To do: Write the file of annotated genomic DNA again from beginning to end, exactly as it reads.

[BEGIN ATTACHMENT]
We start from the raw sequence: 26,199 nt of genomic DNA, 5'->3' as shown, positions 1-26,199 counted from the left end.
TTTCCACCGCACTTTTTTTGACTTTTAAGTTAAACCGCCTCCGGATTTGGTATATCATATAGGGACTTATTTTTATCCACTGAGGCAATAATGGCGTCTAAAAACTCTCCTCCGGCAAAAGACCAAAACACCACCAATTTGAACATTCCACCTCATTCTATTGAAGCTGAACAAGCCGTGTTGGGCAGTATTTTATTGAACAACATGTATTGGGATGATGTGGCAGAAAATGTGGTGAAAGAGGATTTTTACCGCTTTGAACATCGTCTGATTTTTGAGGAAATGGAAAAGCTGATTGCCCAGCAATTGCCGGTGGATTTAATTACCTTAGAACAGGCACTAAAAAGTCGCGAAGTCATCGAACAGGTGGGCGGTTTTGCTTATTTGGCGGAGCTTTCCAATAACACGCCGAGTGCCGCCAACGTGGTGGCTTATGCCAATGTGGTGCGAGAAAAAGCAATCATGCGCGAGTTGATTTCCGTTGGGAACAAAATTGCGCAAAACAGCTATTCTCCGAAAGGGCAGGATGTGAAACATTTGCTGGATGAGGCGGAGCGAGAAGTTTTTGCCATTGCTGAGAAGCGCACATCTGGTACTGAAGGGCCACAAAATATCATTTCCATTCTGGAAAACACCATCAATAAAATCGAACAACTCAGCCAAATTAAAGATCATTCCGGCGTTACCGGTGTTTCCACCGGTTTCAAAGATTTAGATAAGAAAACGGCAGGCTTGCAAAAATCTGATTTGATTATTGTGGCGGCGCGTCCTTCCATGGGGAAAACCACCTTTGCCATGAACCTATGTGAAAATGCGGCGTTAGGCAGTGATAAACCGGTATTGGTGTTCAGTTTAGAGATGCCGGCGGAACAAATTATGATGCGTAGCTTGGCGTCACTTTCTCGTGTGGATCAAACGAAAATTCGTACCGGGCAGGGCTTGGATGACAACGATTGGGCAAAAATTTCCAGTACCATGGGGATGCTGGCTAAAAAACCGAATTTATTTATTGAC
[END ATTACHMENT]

We start from the raw sequence: 26,199 nt of genomic DNA, 5'->3' as shown, positions 1-26,199 counted from the left end.
TTTCCACCGCACTTTTTTTGACTTTTAAGTTAAACCGCCTCCGGATTTGGTATATCATATAGGGACTTATTTTTATCCACTGAGGCAATAATGGCGTCTAAAAACTCTCCTCCGGCAAAAGACCAAAACACCACCAATTTGAACATTCCACCTCATTCTATTGAAGCTGAACAAGCCGTGTTGGGCAGTATTTTATTGAACAACATGTATTGGGATGATGTGGCAGAAAATGTGGTGAAAGAGGATTTTTACCGCTTTGAACATCGTCTGATTTTTGAGGAAATGGAAAAGCTGATTGCCCAGCAATTGCCGGTGGATTTAATTACCTTAGAACAGGCACTAAAAAGTCGCGAAGTCATCGAACAGGTGGGCGGTTTTGCTTATTTGGCGGAGCTTTCCAATAACACGCCGAGTGCCGCCAACGTGGTGGCTTATGCCAATGTGGTGCGAGAAAAAGCAATCATGCGCGAGTTGATTTCCGTTGGGAACAAAATTGCGCAAAACAGCTATTCTCCGAAAGGGCAGGATGTGAAACATTTGCTGGATGAGGCGGAGCGAGAAGTTTTTGCCATTGCTGAGAAGCGCACATCTGGTACTGAAGGGCCACAAAATATCATTTCCATTCTGGAAAACACCATCAATAAAATCGAACAACTCAGCCAAATTAAAGATCATTCCGGCGTTACCGGTGTTTCCACCGGTTTCAAAGATTTAGATAAGAAAACGGCAGGCTTGCAAAAATCTGATTTGATTATTGTGGCGGCGCGTCCTTCCATGGGGAAAACCACCTTTGCCATGAACCTATGTGAAAATGCGGCGTTAGGCAGTGATAAACCGGTATTGGTGTTCAGTTTAGAGATGCCGGCGGAACAAATTATGATGCGTAGCTTGGCGTCACTTTCTCGTGTGGATCAAACGAAAATTCGTACCGGGCAGGGCTTGGATGACAACGATTGGGCAAAAATTTCCAGTACCATGGGGATGCTGGCTAAAAAACCGAATTTATTTATTGAC